LAGOS – Despite having an overwhelming Muslim populace, Nigeria’s Southwest is witnessing a growing sentiment against hijab, a phenomenon blamed for government policies of stigmatization and intolerance.
“What is happening in the Southwest including in Lagos is a product of intolerance, tyranny, oppression, persecution and stigmatization,” Professor Ishaq Akintola, executive director of Muslim Rights Concern (MURIC), told OnIslam.net.
“The rejection of the use of hijab in public schools reveals the pitiable human rights condition to which Muslims in the Southwest have been subjected to both in colonial and post-colonial days.
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“It also stands in contradistinction to the democratic principles of freedom, equal rights, justice and fair play.”
Anti-hijab sentiments have been on the rise in south-west Nigeria, with public schools banning students from wearing the Muslim headscarf.
In Lagos, a 12-year-old student was reportedly flogged by her principal for wearing hijab at school. Another student was harassed by her headmaster for the same reason.
The two incidents prompted the umbrella Muslim Students Society of Nigeria to sue the government for “persistent victimization of the Muslim students.”
In response, the local government has applied for an out-of-court settlement to the dispute over the wearing of hijab at schools, a move accepted by Muslims on conditions of fulfilling their religious duty.
Muslims in the Southwestern Nigerian state of Osun are also challenging a ban on the wearing of hijab in public schools.
Islam sees hijab as an obligatory code of dress, not a religious symbol displaying one’s affiliations.
The Muslim outfit has been in the eye of storm since France banned it at public schools in 2004. Since then, several countries have followed suit.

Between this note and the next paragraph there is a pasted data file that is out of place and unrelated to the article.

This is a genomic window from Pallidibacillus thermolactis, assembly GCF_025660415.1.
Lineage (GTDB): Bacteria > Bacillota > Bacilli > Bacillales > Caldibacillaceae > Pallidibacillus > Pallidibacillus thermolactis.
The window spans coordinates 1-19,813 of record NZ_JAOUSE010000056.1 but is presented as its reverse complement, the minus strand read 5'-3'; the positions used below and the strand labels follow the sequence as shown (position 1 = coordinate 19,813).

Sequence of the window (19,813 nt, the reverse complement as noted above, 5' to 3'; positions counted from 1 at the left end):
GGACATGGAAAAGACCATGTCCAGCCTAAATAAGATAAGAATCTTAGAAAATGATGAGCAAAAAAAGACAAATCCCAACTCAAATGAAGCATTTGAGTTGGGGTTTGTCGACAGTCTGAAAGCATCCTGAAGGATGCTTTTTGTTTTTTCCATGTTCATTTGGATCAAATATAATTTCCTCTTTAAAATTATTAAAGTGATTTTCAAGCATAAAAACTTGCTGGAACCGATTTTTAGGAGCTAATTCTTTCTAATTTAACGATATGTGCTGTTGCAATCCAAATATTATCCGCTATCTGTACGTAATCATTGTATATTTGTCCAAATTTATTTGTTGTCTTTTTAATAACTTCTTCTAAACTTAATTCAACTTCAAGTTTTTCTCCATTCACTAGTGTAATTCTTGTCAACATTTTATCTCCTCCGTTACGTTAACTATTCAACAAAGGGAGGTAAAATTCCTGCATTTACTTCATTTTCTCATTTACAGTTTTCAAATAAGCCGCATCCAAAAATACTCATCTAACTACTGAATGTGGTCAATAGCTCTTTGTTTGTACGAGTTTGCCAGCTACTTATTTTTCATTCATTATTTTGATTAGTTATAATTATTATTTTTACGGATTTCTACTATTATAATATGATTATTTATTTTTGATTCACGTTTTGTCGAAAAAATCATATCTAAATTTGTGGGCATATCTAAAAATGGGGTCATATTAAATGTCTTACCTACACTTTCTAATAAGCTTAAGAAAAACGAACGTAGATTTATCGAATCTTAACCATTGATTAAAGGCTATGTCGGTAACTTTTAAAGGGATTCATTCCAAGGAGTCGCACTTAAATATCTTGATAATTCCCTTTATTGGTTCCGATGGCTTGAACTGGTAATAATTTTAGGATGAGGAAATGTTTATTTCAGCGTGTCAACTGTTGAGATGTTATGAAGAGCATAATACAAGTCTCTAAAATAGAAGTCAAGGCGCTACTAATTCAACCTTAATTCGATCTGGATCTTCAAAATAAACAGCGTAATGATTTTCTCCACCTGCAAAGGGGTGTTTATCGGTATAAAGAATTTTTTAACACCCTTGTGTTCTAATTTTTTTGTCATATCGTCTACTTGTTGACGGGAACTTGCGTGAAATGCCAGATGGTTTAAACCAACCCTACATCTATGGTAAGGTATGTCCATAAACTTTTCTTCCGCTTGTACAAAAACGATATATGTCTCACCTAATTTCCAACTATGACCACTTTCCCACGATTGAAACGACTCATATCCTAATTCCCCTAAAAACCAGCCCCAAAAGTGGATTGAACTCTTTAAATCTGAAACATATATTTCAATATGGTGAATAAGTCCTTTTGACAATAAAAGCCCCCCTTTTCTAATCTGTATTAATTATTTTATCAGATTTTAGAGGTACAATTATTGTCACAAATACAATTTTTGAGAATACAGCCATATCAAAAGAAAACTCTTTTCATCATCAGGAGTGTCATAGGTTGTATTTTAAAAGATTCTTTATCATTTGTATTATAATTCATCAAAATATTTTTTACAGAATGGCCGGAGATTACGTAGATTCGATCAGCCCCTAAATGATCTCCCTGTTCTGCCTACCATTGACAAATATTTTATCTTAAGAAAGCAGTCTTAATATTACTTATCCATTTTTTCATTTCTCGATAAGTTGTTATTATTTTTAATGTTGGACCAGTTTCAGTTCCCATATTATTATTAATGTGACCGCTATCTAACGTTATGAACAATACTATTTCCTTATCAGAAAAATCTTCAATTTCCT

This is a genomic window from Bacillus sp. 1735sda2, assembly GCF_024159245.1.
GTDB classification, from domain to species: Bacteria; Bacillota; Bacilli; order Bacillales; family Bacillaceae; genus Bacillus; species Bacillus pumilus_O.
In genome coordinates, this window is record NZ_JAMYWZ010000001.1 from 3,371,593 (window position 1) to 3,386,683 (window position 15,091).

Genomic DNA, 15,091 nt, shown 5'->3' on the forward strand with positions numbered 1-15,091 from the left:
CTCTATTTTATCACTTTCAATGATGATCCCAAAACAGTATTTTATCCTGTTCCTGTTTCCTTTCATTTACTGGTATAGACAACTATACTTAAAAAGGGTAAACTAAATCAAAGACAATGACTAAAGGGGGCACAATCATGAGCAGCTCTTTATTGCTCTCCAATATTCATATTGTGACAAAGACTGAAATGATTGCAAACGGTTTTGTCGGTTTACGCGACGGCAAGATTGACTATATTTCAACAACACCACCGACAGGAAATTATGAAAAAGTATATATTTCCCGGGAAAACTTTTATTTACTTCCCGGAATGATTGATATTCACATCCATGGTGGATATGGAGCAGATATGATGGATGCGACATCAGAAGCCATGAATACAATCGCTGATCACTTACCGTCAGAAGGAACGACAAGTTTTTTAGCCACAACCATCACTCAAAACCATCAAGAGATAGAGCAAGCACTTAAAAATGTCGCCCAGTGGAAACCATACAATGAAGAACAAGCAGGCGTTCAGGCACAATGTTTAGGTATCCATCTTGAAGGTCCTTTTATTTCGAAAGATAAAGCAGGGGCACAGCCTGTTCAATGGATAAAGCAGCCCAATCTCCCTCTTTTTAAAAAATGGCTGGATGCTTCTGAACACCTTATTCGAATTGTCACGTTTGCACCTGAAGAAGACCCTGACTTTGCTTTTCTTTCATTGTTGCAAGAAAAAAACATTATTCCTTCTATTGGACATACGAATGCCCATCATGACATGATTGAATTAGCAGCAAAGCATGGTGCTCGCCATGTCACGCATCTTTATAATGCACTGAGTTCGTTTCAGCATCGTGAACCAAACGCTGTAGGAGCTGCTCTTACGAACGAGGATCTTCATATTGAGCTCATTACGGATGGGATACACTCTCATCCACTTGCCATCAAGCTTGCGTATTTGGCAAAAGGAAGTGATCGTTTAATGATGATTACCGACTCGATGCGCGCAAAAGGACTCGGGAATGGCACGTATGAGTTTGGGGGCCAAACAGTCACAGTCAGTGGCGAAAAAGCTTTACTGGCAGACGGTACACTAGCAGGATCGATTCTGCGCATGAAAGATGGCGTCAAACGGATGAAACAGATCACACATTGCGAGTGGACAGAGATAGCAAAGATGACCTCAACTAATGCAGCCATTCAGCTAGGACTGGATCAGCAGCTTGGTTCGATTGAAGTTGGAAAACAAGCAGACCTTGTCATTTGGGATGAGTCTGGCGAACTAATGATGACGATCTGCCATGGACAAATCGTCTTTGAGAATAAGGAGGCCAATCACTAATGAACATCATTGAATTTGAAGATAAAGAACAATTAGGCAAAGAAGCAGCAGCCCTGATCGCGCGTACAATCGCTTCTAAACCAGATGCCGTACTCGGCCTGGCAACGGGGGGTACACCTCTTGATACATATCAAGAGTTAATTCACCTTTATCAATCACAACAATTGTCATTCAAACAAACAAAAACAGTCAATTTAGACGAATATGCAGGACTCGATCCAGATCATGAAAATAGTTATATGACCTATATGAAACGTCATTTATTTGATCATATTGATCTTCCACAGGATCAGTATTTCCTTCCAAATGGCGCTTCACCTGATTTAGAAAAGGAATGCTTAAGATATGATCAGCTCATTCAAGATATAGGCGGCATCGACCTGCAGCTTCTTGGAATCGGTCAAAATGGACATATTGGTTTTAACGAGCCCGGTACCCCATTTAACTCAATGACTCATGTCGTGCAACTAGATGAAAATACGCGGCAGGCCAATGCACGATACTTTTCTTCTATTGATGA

Professor Akintola urged the government to back off any policy that “could further provoke the fury of Muslims who are being marginalized despite being in the majority.”
“Instead of allowing free dialogue, the Lagos State Government is pushing Muslims in the state to the wall,” said professor Akintola, who teaches Islamic studies at the Lagos State University.
He said the hijab ban violates “the provisions of Article 18 of the United Nations Charter and Articles 9 and 14 of the European Treaty of Human Rights and Articles 18 and 19 of the Treaty of Civil and Political Rights”.
“We challenge the government to tell the world why the hijab is acceptable on school uniforms for Muslims in the North and an anathema in the South-West when Nigeria is just one country?
He warned that the government policy on hijab has worsened relationship between the Muslims and the state government.”
Hassan Ma’ruf, a lecturer at the Ladoke Akintola University in Southwest Nigeria, agrees.
The rising Islamophobia in Nigeria “is unjustified because there is no convincing evidence to suggest that Muslims are causing trouble in this country,” he said.
“But it is important to warn politicians not to pitch people of faith against one another, as doing so foretells grave consequences.”
Nigeria, one of the world's most religiously committed nations, is divided between a Muslim north and a Christian south.
Muslims and Christians, who constitute 55 and 40 percent of Nigeria's 140 million population respectively, have lived in peace for the most part.But ethnic and religious tensions have bubbled for years, fuelled by decades of resentment between indigenous groups, mostly Christian or animist, who are vying for control of fertile farmlands with migrants and settlers from the Hausa-speaking Muslim north.
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